"Top Chef" alumnus Stefan Richter serves his pretzel knodel (dumplings) alongside braised red cabbage and crispy duck breast at his Santa Monica restaurant, Stefan's at L.A. Farm. But these knodel are delicious on their own. They're made with soft pretzels, which give the dumplings a little more heft and their distinctive flavor. They're seasoned with marjoram, white pepper and a little garlic. "When they are boiled and sexy," according to Richter's recipe, "you can take it up to another level and brown them in a sauté pan with a tablespoon of butter and some extra chopped parsley."
Pretzel knodel (pretzel dumplings)
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Total time: 1 hour, 10 minutes
Note: Recipe (and commentary) from Stefan Richter of Stefan's at L.A. Farm
2 tablespoons butter, plus more for sautéing
1 chopped onion
1/2 cup chopped parsley, plus extra for garnish
2 tablespoons chopped marjoram
1 tablespoon salt
1 pound baguettes or soft pretzels, cut or broken into ¼- to ½-inch cubes
2 cups whole milk
4 eggs, beaten
1/2 cup bread crumbs
1 clove garlic, chopped
Pinch of white pepper
1. In a large skillet, melt the butter over medium heat and sauté the onions until they are translucent.
2. Stir in the parsley and marjoram; cook briefly (until aromatic) and then set aside to let the mixture cool.
3. Place the cubed bread in a large bowl and season, if desired, with salt. (If you used salted pretzels, you may not need to season at all.) In a small saucepan, heat the milk almost to boiling and pour it over the cubed pretzels. Set aside to cool and go relax for 15 minutes.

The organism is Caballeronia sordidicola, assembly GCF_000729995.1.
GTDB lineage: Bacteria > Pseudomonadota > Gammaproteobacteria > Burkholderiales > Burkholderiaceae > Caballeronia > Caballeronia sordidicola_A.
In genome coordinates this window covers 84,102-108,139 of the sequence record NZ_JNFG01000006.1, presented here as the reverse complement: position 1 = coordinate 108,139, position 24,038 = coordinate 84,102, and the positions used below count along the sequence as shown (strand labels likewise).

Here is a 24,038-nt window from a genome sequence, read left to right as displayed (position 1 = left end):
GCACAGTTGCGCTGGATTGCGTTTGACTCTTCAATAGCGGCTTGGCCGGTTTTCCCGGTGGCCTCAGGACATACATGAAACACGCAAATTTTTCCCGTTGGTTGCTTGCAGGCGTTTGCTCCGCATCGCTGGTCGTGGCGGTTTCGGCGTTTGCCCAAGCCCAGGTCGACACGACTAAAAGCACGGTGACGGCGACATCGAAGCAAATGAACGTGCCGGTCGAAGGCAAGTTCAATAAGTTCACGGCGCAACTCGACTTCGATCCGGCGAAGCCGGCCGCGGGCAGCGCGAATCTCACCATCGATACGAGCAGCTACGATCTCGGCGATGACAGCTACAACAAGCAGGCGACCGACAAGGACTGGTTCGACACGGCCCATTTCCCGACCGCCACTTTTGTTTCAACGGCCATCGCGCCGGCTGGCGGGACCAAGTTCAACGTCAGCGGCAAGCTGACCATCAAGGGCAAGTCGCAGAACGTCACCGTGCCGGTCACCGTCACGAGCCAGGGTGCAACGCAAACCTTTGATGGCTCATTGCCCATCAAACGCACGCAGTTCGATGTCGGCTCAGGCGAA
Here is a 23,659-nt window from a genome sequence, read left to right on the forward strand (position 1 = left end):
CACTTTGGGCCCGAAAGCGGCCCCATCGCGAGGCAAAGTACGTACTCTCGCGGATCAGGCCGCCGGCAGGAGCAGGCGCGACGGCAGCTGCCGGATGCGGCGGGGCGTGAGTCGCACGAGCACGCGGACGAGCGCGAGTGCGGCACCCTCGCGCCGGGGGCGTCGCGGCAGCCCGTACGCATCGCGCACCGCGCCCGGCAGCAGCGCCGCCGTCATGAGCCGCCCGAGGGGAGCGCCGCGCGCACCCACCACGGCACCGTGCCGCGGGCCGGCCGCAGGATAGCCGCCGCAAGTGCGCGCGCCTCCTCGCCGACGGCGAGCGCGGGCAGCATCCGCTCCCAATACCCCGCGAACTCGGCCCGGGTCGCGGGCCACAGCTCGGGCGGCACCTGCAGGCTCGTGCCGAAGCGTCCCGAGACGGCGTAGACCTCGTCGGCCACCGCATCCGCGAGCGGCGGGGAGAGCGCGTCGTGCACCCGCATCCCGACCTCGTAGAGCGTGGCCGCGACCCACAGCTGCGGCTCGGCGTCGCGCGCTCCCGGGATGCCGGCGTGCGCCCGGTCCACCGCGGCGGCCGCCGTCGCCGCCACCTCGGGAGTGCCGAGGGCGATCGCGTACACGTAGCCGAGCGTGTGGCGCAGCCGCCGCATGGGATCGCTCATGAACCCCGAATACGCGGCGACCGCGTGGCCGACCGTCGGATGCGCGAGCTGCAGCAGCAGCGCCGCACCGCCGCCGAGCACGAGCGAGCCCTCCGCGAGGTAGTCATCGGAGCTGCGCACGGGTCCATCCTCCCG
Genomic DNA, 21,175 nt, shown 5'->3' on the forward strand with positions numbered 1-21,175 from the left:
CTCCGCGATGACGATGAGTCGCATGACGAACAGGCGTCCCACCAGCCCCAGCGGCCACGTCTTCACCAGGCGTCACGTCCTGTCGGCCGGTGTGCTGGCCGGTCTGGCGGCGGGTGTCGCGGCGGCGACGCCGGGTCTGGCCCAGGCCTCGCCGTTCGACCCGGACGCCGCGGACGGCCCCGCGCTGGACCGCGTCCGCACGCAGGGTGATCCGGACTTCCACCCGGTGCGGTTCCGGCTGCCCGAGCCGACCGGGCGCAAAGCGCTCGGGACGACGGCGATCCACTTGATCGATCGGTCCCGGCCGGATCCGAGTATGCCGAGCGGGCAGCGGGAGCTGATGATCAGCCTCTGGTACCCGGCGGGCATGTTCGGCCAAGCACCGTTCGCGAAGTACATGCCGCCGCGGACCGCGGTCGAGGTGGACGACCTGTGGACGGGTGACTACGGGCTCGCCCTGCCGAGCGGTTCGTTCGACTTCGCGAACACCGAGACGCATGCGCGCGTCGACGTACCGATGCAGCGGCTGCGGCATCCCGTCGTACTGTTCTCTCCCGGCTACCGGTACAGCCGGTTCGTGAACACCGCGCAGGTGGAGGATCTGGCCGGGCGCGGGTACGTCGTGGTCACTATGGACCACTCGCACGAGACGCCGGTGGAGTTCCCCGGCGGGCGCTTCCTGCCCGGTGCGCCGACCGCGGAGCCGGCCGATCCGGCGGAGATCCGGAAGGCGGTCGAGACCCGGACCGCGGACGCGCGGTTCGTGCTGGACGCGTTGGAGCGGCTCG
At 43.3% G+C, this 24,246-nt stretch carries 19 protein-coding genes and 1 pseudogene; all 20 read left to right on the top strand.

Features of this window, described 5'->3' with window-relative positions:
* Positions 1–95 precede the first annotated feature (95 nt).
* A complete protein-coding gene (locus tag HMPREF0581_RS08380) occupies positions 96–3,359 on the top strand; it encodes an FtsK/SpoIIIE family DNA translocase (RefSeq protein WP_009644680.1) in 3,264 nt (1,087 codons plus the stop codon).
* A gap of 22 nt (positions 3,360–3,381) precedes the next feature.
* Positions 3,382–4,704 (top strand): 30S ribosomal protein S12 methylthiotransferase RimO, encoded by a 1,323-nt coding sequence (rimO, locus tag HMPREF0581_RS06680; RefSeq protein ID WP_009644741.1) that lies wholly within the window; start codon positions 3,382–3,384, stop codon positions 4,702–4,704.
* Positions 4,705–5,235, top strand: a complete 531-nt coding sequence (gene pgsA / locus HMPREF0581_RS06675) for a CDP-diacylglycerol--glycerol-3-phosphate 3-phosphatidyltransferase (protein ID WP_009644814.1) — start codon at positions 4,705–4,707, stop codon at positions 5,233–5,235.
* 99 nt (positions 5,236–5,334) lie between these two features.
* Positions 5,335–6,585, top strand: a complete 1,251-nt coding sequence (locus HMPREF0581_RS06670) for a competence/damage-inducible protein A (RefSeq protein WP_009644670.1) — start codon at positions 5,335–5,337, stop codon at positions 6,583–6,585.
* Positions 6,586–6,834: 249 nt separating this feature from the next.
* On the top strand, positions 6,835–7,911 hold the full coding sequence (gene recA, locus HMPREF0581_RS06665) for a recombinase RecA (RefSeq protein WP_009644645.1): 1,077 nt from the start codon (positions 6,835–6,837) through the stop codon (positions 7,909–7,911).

4. When the bread-milk mixture is cool, mix in the onion-parsley mixture and the eggs. Add the bread crumbs, garlic and white pepper and mix well. If the mixture seems too soft to hold a shape, add more bread crumbs until it is thick enough. The mixture should be firm enough to form into dumplings that hold their shape.
5. Bring a large pot of salted water to a simmer. Dip your hands into cold water and make a test dumpling, about the size of a large golf ball. Lower it gently into the simmering water and cook. If it doesn't hold up, add more bread crumbs to the mixture. Once you've found the right consistency, shape the mixture into 20 dumplings.
6. Gently lower the dumplings into the simmering salted water and cook until they are puffed slightly and cooked through, about 7 minutes. When they are boiled and sexy, you can take it up to another level and brown them in a sauté pan with a tablespoon of butter and some extra chopped parsley. That's what I do.
Each serving: 215 calories; 9 grams protein; 28 grams carbohydrates; 2 grams fiber; 8 grams fat; 3 grams saturated fat; 96 mg. cholesterol; 4 grams sugar; 1,031 mg. sodium.